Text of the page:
Friday, November 13, 2015

The Lucky Child, by Marianne Apostolides

If you read Marianne Apostolides first book, Inner Hunger, you can see connections to her family history novel, The Lucky Child. In Inner Hunger, the narrator is completely innocent of her world, her history, and her place within her largely silent family.  This is one of the factors which contributes to the narrator’s struggles with eating disorders.

If Inner Hunger is about personal and family ignorance, The Lucky Child is about the unflinching investigation of clan and self.  Apostolides tells the story of her family during the Greek Italian War of 1940, through the Nazi occupation of Greece starting in 1941,  into the post-war period and Greece's costly civil war, and well until the narrator’s father leaves Greece for the United States.

The Lucky Child is written in spare yet beautiful prose, as if Apostolides does not wish to hide her intentions behind florid words.  Here and there we get glimpse of both the promise and impossibility of writing history.  In one part, a teacher is guiding student’s through Homer, explaining origins of The Odyssey as oral tales, sung by traveling bards.  With the arrival of the written word, the Homeric stories became forever framed by the written word.  The teacher explains: “It is a tragedy… the tragedy of the written word.  To get this work of art, we must end its evolution.  We must deny the complexities of its past, and seal it from whatever future interpretations might possibly have developed.”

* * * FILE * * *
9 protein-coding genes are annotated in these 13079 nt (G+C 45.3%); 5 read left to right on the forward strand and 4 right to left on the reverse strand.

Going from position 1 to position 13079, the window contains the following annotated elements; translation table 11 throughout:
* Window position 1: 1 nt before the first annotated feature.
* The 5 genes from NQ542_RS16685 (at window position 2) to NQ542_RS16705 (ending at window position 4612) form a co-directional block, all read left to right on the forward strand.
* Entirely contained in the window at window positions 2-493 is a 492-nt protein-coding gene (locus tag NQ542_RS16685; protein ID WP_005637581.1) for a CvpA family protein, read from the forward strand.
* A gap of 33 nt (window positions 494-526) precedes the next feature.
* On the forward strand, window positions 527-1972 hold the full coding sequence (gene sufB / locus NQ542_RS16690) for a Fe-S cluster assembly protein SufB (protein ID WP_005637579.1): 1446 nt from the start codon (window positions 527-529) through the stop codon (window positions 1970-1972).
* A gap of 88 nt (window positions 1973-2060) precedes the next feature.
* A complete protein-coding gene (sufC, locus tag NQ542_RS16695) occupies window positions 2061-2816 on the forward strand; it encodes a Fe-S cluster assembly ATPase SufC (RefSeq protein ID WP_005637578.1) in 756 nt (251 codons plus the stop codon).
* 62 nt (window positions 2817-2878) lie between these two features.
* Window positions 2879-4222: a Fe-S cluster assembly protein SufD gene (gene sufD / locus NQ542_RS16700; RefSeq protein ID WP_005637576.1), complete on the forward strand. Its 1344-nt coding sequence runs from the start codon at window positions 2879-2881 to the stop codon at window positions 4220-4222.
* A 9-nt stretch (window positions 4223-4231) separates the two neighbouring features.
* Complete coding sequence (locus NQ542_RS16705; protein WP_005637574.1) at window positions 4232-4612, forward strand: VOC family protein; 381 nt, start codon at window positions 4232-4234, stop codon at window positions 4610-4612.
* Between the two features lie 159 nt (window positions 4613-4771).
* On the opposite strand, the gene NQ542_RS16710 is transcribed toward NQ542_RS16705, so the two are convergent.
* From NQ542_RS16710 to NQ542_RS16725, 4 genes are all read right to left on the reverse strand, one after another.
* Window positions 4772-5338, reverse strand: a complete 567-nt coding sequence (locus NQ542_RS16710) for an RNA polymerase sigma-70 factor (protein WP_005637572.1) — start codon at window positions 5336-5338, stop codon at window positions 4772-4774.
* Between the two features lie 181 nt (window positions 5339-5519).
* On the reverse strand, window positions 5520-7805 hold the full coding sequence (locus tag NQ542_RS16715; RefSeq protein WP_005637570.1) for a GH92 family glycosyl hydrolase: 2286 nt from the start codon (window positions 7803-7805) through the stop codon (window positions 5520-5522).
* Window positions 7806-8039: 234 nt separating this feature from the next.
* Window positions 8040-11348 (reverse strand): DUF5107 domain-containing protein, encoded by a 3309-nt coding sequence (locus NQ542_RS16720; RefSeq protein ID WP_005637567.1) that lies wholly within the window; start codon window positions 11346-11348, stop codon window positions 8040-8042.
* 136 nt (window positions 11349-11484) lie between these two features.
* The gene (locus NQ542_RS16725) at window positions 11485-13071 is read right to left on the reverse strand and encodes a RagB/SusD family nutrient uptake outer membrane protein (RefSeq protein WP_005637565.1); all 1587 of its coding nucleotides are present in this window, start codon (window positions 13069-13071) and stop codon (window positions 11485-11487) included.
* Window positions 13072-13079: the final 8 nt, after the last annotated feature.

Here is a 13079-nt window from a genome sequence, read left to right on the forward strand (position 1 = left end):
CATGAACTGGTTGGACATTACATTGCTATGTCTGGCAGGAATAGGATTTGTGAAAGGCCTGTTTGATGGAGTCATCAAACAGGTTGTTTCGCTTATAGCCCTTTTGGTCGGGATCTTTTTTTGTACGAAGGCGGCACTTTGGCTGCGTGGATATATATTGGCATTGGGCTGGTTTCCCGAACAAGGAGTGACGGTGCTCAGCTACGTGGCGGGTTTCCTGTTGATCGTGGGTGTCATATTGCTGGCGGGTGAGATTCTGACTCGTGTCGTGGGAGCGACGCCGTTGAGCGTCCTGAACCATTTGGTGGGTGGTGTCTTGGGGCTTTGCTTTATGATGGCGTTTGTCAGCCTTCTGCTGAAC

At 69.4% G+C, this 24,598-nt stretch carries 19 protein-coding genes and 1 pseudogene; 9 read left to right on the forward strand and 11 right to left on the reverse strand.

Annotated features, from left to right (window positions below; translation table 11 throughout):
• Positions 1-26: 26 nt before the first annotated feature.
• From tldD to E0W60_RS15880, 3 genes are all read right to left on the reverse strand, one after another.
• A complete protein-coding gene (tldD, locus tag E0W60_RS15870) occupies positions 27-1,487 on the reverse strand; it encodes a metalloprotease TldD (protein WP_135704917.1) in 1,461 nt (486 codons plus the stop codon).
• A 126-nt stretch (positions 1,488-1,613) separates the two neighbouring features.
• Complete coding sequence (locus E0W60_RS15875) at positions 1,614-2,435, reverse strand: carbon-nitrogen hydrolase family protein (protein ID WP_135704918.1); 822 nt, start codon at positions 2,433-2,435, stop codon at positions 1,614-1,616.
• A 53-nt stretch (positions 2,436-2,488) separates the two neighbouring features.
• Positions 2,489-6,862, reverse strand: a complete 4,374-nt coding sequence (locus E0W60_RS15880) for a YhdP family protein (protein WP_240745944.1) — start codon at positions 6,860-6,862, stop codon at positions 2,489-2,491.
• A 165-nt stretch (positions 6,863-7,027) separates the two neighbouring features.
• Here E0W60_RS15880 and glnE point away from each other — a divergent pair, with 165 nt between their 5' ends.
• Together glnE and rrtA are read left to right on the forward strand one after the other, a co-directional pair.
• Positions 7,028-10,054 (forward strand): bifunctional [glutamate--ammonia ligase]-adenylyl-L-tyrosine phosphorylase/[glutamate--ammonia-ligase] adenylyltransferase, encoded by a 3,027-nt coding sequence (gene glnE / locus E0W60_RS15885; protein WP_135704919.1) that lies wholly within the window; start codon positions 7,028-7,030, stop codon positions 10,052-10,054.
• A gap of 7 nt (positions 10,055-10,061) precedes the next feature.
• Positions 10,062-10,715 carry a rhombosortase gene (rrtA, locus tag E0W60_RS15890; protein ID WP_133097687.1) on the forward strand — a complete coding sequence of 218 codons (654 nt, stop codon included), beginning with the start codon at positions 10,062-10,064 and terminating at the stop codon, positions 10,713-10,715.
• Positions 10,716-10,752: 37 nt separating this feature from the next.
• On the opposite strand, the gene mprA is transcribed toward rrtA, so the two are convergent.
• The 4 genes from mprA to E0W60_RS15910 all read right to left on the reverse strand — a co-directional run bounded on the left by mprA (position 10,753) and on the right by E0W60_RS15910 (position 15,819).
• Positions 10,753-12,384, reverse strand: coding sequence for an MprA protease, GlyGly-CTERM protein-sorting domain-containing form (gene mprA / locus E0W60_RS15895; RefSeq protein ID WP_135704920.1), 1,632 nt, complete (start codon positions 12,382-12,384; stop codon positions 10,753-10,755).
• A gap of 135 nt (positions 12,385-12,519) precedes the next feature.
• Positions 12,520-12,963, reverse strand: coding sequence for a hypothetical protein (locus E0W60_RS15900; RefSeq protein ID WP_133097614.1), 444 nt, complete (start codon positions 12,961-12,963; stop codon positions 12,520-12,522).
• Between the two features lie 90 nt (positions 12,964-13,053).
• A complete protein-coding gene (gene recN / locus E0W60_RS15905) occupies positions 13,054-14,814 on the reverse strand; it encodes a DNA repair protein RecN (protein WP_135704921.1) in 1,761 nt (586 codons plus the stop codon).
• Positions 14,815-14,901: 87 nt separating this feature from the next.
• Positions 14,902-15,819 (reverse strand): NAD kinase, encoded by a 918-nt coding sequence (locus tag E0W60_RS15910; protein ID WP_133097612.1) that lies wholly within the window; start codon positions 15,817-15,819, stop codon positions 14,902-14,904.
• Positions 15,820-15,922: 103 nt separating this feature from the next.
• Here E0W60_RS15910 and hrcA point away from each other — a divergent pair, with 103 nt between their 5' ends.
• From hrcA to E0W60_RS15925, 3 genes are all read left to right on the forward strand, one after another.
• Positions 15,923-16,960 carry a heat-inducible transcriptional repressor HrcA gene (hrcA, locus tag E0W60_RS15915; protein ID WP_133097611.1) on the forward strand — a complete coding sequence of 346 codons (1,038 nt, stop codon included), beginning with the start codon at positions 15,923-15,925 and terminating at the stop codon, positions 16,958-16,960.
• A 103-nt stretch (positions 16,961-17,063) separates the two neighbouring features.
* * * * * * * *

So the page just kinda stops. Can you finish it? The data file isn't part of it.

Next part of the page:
In Inner Hunger there is pain and ignorance, but the promise of a story unfolding and evolving.  In The Lucky Child Apostolides performs a Homeric act, finally writing down the saga of her family.  She provides the version that will become canonical for all time ­– but there is a sense of sadness in this necessary act.  For to write her family story is to seal off its evolution.  But not to write is to lose that history entirely. 

The Lucky Child is the result of this uneasy comprise between memory and writing.  The result is a great success.  The novel charts a course through history that combines a gripping story with a complex set of questions about the art of storytelling itself.

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